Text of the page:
Mother With An Eye For A Bargain calls me from the supermarket.
'They've got your book.'
These calls are not unusual - since Damaged Goods was published she's spotted them with the trained eye she turned on me as a teenager with hickies.
'There are five on the shelf,' she says. 'So I'm happy with that.'
There's a but comming. I can smell it like a dog before a storm.
'But,' there you go, 'the position's all wrong.'
'These things are decided by the manager,' I say.
'You're right at the top.'
She sniffs derisively as if this were a personal slur on our family.
'I'm Helen Black,' I point out. 'The B's are bound to be at the top.'
She sniffs again. 'I've tried to move you.'
'I thought I'd swap you with one of the cook books,' she says. 'They're in the middle.'
'You can't do that.'
'Oh I've seen the woman on the telly, she's very nice,' she says. 'I'm sure she won't mind.'
I take a deep breath. 'I'm sure she's lovely but you can't rearrange stock. Security will catch you.'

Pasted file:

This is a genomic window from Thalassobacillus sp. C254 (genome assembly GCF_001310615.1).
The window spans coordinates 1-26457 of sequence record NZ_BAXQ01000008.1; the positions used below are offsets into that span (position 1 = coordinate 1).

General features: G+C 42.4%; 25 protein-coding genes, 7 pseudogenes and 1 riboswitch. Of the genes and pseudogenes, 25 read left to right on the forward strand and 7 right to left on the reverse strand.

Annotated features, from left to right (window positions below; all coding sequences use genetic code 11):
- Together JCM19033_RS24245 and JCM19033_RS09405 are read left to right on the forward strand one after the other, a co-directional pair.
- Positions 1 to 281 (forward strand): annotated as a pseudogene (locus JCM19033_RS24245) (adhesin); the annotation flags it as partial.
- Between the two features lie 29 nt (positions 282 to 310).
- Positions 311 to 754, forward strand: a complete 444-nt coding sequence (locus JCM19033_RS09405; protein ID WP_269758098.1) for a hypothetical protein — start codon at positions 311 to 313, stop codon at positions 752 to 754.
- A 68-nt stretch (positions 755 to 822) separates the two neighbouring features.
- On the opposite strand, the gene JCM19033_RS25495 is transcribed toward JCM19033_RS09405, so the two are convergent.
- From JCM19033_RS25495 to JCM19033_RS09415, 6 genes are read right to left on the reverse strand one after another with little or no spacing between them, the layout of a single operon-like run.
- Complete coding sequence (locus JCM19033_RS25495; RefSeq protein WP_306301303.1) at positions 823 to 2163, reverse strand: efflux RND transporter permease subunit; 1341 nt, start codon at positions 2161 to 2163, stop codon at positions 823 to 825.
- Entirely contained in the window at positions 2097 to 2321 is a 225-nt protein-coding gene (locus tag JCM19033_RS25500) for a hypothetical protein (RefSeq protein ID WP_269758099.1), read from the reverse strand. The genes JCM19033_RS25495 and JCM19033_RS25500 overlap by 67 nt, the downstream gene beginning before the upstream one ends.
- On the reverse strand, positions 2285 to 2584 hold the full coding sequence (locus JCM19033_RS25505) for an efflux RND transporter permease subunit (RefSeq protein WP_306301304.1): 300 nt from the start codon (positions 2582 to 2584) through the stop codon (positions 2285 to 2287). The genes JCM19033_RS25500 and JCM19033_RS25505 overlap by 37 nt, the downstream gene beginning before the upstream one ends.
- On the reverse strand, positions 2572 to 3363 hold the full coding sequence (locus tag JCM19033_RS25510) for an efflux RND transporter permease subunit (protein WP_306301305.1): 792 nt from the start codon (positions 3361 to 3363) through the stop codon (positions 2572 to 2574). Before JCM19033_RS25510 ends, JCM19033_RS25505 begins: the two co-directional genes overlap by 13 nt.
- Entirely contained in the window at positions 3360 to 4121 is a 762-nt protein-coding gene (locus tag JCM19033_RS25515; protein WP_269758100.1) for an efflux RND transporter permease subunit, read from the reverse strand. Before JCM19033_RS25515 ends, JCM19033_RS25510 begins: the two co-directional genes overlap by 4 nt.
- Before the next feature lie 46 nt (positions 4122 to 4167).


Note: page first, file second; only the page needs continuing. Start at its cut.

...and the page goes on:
Oh the guard's already spotted me,' she says.
I have visions of my 66year old mother being carted off by the police. 'What did he say?''
'That I can't move the books around.'
I know what's comming next. I can feel it in the pit of my stomach.
'So I told him,' she says. 'My daughter wrote that.'
I hardly dare ask. 'Is everything okay?'
'Oh yes,' she chirps. 'We had a little chat. Turns out I know his wife, Val, from Weight Watchers.'
It's perfectly feasible that in the small mining town where I grew up and Mother With An Eye For A Bargain still lives that she knows every member of the guard's extended family spanning three generations.
'So what's going to happen?' I ask, praying she hasn't been arrested.
'All sorted, love,' she says. 'He's rearranging the books for me now.'